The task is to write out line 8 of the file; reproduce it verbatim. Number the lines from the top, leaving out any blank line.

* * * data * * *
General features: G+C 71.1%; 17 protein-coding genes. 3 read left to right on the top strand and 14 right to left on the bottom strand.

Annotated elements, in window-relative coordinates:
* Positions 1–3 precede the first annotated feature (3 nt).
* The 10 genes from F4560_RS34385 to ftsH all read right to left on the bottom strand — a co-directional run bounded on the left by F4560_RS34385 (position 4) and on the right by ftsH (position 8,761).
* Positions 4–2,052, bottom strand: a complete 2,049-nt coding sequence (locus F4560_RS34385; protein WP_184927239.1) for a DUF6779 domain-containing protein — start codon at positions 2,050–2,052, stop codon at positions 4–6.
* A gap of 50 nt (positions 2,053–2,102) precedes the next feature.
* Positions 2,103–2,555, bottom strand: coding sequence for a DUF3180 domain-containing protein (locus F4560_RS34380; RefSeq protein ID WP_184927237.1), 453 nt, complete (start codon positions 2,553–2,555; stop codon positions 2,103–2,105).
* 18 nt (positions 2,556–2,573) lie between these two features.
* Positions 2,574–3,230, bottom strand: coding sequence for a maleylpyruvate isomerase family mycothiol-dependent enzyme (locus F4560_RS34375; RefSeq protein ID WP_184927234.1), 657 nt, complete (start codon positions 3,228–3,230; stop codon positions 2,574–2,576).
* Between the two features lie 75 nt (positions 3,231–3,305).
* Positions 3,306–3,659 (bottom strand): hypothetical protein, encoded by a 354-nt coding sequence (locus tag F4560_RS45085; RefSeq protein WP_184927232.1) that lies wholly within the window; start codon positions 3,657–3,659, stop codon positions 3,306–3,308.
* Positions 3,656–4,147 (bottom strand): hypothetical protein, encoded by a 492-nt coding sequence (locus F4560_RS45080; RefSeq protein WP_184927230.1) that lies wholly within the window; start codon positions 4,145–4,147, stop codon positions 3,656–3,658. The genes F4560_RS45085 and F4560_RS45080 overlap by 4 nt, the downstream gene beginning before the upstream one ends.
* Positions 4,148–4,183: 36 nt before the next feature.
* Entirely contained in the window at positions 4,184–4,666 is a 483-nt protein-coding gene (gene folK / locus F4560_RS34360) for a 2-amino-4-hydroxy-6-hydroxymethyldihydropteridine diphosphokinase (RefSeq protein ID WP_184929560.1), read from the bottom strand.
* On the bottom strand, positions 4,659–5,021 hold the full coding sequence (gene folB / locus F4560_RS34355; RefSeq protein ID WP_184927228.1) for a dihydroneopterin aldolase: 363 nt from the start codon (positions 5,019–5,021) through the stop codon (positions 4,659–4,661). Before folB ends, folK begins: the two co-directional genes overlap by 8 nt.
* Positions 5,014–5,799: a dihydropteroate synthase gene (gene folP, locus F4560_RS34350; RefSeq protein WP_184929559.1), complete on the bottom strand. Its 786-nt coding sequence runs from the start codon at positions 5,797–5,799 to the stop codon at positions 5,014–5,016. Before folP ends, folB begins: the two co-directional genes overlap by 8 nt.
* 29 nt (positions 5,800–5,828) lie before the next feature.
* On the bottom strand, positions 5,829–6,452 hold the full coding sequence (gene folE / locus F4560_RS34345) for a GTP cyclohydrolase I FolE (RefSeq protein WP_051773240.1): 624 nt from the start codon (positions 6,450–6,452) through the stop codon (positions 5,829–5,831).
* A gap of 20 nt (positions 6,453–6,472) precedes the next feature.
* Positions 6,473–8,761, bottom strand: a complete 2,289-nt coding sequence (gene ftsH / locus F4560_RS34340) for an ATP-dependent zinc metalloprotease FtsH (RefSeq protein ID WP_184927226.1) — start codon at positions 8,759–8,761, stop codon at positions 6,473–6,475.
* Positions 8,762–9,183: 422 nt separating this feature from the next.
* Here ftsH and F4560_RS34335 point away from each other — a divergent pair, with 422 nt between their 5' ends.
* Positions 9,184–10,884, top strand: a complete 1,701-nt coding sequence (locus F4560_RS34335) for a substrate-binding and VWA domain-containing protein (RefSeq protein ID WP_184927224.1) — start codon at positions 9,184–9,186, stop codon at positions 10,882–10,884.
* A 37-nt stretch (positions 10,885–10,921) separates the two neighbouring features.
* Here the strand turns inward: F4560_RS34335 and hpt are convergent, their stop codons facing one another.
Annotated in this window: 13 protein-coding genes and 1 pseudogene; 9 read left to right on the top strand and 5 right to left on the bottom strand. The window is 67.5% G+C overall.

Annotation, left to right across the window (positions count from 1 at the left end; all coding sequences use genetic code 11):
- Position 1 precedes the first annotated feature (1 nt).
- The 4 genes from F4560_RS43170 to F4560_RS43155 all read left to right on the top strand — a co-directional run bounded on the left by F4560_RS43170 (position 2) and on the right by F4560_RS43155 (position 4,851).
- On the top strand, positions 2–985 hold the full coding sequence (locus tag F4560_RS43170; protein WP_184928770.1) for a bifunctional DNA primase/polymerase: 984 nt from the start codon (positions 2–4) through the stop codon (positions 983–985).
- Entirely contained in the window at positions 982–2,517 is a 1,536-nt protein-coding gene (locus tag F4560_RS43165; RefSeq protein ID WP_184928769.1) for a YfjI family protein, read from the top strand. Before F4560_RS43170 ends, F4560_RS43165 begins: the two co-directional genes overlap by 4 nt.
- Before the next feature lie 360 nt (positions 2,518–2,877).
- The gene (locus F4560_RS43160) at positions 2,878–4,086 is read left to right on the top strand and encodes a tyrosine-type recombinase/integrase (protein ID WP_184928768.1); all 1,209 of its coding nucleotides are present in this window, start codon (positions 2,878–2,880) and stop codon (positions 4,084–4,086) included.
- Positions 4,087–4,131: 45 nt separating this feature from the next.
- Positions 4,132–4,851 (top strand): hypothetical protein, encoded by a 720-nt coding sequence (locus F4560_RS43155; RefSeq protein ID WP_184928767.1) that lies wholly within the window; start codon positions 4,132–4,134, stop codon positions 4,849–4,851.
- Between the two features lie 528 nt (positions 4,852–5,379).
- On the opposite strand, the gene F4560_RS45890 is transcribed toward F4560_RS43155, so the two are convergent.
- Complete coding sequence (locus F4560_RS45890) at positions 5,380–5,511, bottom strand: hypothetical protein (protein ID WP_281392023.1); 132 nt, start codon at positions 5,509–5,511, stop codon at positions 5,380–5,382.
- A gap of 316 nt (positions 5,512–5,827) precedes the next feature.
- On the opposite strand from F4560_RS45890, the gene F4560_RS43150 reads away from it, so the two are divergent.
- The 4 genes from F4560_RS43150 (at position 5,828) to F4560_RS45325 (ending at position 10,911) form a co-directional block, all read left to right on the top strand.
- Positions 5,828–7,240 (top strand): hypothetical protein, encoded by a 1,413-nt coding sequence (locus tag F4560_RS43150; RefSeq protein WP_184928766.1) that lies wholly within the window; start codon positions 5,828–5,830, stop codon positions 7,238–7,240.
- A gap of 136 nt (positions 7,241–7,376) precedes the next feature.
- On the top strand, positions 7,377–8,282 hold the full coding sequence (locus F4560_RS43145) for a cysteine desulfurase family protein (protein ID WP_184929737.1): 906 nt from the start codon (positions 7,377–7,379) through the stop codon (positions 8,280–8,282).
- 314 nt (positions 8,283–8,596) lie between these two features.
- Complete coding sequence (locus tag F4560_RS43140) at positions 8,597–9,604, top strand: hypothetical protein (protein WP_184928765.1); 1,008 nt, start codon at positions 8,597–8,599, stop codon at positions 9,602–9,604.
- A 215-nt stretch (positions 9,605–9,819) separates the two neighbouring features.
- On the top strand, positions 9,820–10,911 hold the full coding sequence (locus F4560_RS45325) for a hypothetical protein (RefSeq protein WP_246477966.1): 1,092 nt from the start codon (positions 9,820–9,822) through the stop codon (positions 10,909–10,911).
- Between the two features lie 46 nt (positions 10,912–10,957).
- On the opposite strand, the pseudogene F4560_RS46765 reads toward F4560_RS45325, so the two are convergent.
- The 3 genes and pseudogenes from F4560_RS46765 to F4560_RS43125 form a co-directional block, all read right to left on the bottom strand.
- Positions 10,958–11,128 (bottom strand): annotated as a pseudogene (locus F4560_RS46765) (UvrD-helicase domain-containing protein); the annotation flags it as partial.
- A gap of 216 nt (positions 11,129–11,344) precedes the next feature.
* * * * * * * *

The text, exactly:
* 18 nt (positions 2,556–2,573) lie between these two features.